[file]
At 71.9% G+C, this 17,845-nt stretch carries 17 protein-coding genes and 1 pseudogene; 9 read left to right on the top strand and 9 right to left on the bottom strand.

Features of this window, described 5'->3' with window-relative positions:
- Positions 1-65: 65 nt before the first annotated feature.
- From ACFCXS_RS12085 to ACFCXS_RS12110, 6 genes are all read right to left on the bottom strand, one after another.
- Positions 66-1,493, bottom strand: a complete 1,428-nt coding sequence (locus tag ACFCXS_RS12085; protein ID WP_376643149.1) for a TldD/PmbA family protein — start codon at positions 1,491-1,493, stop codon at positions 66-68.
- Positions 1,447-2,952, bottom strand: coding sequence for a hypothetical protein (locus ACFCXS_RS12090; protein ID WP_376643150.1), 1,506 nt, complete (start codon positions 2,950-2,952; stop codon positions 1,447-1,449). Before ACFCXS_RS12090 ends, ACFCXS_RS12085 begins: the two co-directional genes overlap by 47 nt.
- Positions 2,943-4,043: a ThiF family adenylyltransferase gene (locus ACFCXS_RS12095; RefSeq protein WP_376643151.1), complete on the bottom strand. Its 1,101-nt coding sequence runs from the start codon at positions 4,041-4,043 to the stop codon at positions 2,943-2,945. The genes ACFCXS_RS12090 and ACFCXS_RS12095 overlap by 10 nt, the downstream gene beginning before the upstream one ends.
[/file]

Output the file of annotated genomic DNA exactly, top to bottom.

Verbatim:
At 71.9% G+C, this 17,845-nt stretch carries 17 protein-coding genes and 1 pseudogene; 9 read left to right on the top strand and 9 right to left on the bottom strand.

Features of this window, described 5'->3' with window-relative positions:
- Positions 1-65: 65 nt before the first annotated feature.
- From ACFCXS_RS12085 to ACFCXS_RS12110, 6 genes are all read right to left on the bottom strand, one after another.
- Positions 66-1,493, bottom strand: a complete 1,428-nt coding sequence (locus tag ACFCXS_RS12085; protein ID WP_376643149.1) for a TldD/PmbA family protein — start codon at positions 1,491-1,493, stop codon at positions 66-68.
- Positions 1,447-2,952, bottom strand: coding sequence for a hypothetical protein (locus ACFCXS_RS12090; protein ID WP_376643150.1), 1,506 nt, complete (start codon positions 2,950-2,952; stop codon positions 1,447-1,449). Before ACFCXS_RS12090 ends, ACFCXS_RS12085 begins: the two co-directional genes overlap by 47 nt.
- Positions 2,943-4,043: a ThiF family adenylyltransferase gene (locus ACFCXS_RS12095; RefSeq protein WP_376643151.1), complete on the bottom strand. Its 1,101-nt coding sequence runs from the start codon at positions 4,041-4,043 to the stop codon at positions 2,943-2,945. The genes ACFCXS_RS12090 and ACFCXS_RS12095 overlap by 10 nt, the downstream gene beginning before the upstream one ends.